Top Five Things to Do Before Your Interview

We all know how daunting interviews can be – it might be your first interview in a while, your first interview ever or one of many you’ve been attending – any situation can bring out those nerves.

The biggest piece of advice to remember when approaching an interview is that preparation is key. It’s something I’ve talked about a lot in previous articles and can’t drum in enough.

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Some of the things you should think about in preparation:

#1 Research the Company


With any luck you will have already done this to some degree in order to complete your application/cover letter. Make sure you know what the company’s mission statement is, who their client/customer base is and any plans for development in the coming future – especially if it’s something the role you’re applying for will play a part in. A thorough read through their website and a Google search should bring you enough information.

A common interview question employers like to open with is the ‘Tell me about yourself’ scenario and having some information to hand about the company will help you answer this question as they will generally be looking for some information as to why you’ve applied for the role your interviewing for within this question.

Related: Top Ten Most Common Interview Questions And Answers

#2 Know the Job Description


It sounds like common sense but I’m always surprised by the number of people who don’t have a good understanding of the role they’ve applied to. A lot of people view the job title and make assumptions about what they’ll be doing based on that. Make sure you’ve read through all the job requirements and duties – anything you’re not sure of prepare questions to ask at the interview to find out more.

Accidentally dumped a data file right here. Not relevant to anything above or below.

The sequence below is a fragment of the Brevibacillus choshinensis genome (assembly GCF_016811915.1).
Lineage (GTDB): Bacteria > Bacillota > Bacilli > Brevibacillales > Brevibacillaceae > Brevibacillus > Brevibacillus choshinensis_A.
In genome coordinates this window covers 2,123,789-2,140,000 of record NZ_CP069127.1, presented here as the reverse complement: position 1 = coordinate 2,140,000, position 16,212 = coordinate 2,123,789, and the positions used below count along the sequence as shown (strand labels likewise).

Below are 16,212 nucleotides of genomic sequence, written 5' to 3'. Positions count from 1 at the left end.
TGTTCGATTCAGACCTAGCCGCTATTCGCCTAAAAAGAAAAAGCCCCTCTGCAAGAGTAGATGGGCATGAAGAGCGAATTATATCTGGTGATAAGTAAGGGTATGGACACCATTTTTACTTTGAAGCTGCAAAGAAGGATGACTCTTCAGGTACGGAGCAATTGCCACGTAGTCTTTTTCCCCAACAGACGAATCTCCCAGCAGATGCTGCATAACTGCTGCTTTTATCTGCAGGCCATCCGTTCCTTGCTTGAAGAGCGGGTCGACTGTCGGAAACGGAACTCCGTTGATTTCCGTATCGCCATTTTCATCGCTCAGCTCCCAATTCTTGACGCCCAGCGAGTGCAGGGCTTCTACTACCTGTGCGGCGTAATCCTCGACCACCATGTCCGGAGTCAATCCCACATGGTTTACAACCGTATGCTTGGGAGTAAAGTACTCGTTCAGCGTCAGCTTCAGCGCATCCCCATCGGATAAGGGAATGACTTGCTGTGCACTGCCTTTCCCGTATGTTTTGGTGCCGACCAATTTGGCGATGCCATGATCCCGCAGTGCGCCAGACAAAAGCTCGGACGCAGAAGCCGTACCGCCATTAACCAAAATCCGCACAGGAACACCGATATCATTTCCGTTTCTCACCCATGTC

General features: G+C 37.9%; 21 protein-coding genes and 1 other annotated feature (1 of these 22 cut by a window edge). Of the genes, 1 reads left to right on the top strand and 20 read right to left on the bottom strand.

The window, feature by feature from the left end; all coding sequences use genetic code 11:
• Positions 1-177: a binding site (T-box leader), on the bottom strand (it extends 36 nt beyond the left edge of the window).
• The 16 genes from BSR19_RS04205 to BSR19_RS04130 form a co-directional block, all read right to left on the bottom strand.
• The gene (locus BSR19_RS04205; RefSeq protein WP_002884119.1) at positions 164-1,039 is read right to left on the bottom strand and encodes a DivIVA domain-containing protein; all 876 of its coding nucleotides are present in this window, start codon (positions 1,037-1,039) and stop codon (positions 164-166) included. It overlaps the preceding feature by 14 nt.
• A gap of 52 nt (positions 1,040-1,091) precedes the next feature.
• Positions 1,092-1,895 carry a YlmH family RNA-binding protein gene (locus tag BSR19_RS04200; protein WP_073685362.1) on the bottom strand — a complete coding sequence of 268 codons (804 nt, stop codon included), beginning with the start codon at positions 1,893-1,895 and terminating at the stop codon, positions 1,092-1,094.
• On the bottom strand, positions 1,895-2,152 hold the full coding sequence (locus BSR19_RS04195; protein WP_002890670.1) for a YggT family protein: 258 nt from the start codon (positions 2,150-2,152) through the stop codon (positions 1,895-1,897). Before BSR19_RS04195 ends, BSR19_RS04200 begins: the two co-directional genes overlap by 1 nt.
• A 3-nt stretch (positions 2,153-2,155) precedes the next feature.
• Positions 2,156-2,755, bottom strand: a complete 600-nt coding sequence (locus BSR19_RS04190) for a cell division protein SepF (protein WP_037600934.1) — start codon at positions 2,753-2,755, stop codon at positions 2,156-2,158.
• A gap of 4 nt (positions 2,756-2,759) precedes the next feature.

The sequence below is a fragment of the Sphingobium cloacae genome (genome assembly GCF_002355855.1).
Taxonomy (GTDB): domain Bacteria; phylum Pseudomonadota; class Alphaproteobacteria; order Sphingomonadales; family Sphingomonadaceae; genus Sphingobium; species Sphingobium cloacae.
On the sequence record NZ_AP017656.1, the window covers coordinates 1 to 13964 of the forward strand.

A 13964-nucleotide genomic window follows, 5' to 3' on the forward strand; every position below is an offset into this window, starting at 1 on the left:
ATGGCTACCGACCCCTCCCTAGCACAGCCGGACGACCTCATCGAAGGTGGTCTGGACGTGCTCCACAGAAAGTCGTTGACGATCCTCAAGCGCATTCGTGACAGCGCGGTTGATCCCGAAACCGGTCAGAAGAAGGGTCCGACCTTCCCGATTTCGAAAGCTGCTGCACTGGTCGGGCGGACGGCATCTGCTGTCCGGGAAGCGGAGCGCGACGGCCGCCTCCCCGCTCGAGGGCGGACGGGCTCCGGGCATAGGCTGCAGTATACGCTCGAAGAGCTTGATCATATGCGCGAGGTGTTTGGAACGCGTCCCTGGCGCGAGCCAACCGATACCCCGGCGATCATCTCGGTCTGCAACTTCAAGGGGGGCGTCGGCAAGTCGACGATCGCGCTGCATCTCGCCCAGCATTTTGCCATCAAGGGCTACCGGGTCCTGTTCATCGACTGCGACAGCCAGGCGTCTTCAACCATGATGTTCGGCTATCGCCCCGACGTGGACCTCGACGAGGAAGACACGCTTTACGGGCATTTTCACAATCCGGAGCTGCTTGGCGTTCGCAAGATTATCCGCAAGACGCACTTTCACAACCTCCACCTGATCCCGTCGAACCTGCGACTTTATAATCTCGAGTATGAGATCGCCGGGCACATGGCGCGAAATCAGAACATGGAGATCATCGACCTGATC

Having a strong understanding of what you’ll be doing will make it a lot easier to answer some of those other common interview questions such as your strengths and weaknesses as you’ll be able to frame them around the job you’re applying for.

#3 Find Out What You Need


Do you need to bring any documents with you? Do you need to prepare a presentation – do you need to email it in advance and what resources will they have for you to present? Have they asked you to bring along a business plan, what does it need to include?

Once your interview has been confirmed it’s always a good idea to follow up and find out what you need to bring along, or prepare. For some roles, I would always recommend taking a 3 month plan along with you, detailing what you would like your first few months in role to look like. It demonstrates initiative and can show the employer you have a strong understanding of the role and industry you’re going into.

#4 Find Out Where You’re Going


Common sense I know but so many people fail to take this into consideration. Research where your interview is taking place and plan your journey – in some cases it might even be worth making the journey a few days before so you’re not rushing (or getting lost trying to decipher google maps, as I have done more than once!).

Check travel updates the night before and in the morning so you can prepare and plan in any additional time that you might need to make it there.

#5 Practice Practice Practice


In the run up to your interview, think about the types of questions you might be asked. It can even be worth contacting the employer for some more information – will it be competency based or more informal? Panel interview or one-to-one? This can help you prepare and practice your answers. The people that succeed interviews are the ones who know what to expect and can confidently answer questions.

I’ve worked with a lot of individuals who have assumed that you can ‘wing it’ at the interview. Not so! Remember, the employer already thinks you have the skills and experience to do the job – they wouldn’t have invited you to the interview otherwise, so don’t let yourself fall down at this stage.

There are plenty of articles that go over the most common interview questions – preparing your answers in advance can help you relax during the interview. Have a friend or relative go through a mock interview with you to give you advice or offer any pointers. If there will be competency based questions, don’t forget to use the STAR technique.

And at the interview? As always, be personable! Professionalism always comes first but don’t be afraid to let your personality come through. Every single employer I speak to states that finding someone who will fit in with the team as one of the top things they’re looking for, far above qualifications and experience, so make sure they get to meet a little bit of you, not a robot.

photo by: courtney jade
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